Tingog party-list commits itself to taking on the mission of enabling and empowering families and communities who were devastated by the 2013 Super Typhoon Yolanda to get back on its feet.
The party-list which is based in Eastern Visayas is “inspired by the challenge of building back a better region,” said Tingog Second Nominee Jude Acidre.
Located at the at very heart of the Philippines, with the islands of Samar and Leyte serving as island bridges between the country’s northern island of Luzon and the southern region of Mindanao, Eastern Visayas is one of the most ecologically diverse regions of the country, the three islands of Samar, Leyte, and Biliran are blessed with land, mineral, energy, and marine resources, making it favorable for agricultural, fishery, and industrial potentials.
“Our geothermal resources have also been tapped, producing electricity for the national power grid. Our coconut, abaca, and other agricultural produce have contributed toward increasing the national economic supply,” Acidre said.
When Yolanda struck on November 8, 2013, the world’s strongest typhoon in recorded human history flattened parts of Eastern Visayas, leaving behind a trail of devastation that has tragically resulted in the loss of lives, livelihood, and property.
“But even as we rise from the typhoon, our region continues to be caught up in the vicious cycle of poverty. With the worsening economic conditions in the region, especially in the aftermath of the record-breaking disaster, Eastern Visayas has become the poorest in the country,” recalled Acidre.
Even before Yolanda struck, the incidence of poverty has already been on declining trend while the nation’s overall economic situation has been improving on the average, poverty in the region worsened from 2006 to 2012, he added.
“In 2014, poverty incidence was at 54.9 percent; more than half of the region’s population of 4.10 million live below the poverty line and unable to earn the minimum amount necessary to address their basic needs. The recent typhoon has aggravated this already deplorable situation, with the poor becoming desperately poorer,” said the Tingog nominee who also headed post-Yolanda humanitarian assistance in the region.
According to Acidre, the creation of Tingog as a regional political party, “seeks to articulate the principles, hopes, and aspirations of the people of Eastern Visayas in their common pursuit towards transformational politics, genuinely shared governance and the full development of the country’s social, geographic and economic peripheries.”
“Our core advocacies are rightly encapsulated in our party motto: change, hope, and progress,” he said.
“As the name of our party suggests, Tingog, a Visayan term for ‘voice’, amplify their often unheard aspirations of the people of Eastern Visayas for inclusive progress and sustainable change. Going beyond the task of rebuilding those communities damaged by typhoon Yolanda, Tingog is geared towards engaging and empowering the people themselves to work together rebuilding better communities,” added Acidre, former youth leader, community volunteer and political consultant from Barugo, Leyte.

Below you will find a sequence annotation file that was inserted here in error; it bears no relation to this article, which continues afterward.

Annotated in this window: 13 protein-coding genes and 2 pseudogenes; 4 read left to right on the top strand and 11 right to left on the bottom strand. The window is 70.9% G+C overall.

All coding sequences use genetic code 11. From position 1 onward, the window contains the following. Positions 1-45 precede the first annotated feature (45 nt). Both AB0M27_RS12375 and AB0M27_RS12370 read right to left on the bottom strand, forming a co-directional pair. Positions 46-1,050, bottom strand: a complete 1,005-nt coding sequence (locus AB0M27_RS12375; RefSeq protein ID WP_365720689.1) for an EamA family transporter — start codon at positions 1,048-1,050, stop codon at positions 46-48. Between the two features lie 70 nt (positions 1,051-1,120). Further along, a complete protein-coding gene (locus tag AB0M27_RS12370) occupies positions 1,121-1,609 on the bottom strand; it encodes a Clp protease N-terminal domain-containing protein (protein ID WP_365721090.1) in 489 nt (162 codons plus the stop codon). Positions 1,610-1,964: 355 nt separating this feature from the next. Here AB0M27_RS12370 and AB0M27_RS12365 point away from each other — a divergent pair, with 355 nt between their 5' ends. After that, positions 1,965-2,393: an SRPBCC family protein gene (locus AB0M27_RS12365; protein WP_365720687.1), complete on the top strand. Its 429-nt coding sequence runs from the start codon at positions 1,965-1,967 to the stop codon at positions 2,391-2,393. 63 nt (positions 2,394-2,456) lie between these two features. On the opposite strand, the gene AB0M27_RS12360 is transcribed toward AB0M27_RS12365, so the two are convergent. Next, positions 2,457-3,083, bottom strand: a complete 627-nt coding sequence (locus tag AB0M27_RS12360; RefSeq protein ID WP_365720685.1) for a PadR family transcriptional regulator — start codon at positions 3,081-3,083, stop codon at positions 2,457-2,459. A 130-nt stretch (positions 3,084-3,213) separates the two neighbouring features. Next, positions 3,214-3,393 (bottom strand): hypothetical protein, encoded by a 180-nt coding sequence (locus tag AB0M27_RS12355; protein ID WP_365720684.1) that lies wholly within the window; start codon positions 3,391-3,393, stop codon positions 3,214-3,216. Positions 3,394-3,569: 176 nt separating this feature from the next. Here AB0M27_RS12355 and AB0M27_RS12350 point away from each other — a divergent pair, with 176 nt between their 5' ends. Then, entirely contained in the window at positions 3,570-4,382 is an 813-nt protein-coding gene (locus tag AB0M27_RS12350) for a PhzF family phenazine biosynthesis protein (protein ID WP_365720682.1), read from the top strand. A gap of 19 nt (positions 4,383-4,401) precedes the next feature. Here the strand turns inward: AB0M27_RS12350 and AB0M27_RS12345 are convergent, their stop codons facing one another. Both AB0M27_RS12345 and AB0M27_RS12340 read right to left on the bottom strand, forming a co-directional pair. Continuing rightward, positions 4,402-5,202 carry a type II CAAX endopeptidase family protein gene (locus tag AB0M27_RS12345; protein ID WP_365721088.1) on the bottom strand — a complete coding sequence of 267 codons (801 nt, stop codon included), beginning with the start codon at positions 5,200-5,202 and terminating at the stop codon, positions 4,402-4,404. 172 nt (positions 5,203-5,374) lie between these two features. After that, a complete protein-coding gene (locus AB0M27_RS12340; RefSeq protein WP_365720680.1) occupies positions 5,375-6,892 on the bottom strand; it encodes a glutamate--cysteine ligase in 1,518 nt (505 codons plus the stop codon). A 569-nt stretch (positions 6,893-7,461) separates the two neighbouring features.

In this greater vision of rebuilding a better Eastern Visayas, Acidre said that Tingog intends to focus on the social, economic, policy and governance development of the region: Social development, which focuses on improving the social condition of affected communities through the provision of basic social services particularly in education, healthcare and housing; Economic development which aims to increase productivity by providing livelihood programs and supporting economic recovery from the loss and damage caused by the disaster and other mitigating conditions.
Also, policy development which involves engaging with public policy stakeholders in order to push for policy interventions that would not only ensure the effective management of rehabilitation and reconstruction efforts, but also strengthen the capability and capacity of the government to mitigate the effects of such disasters in the future; and Governance development aims to mainstream good governance into disaster management and strengthen the capacity and capability of public sector stakeholders, especially local governments affected by the disaster in the implementation of rehabilitation and reconstruction efforts
To do this, Acidre said that Tingog is committed to “establish, promote, foster and preserve the political, legal, social and economic foundations of a truly just, free and democratic Filipino society through this three-point approach, namely transformational politics, shared governance, and development of the peripheries that embraces everyone and leaves no Filipino behind.”
Founded in October 2012 as Tingog Leytehon, a provincial political party based Leyte, Tingog was officially accredited by the Commission on Elections (Comelec) as a party-list organization through a Resolution promulgated in August 2015 and is qualified to run under the party-list elections beginning with the May 2016 national and local elections
Currently, Tingog is being led by young, dynamic, and competent community leaders from Eastern Visayas, figures who have already made significant individual and professional accomplishments and have now bonded together with a new vision of political leadership, seeking to contribute their collective skills for the development of the region.
Tingog is led by Leyte First District Representative Yedda Marie K. Romualdez, a registered nurse from Tacloban City, as first nominee; Jaime “Boy” Go, entrepreneur and community volunteer from Javier, Leyte, as third nominee; Alexis V. Yu, pharmacist and community leader from Basey, Samar, as fourth nominee; and Jennifer C. Padual, community leader and human resource management professional from Guiuan, Eastern Samar, as fifth nominee.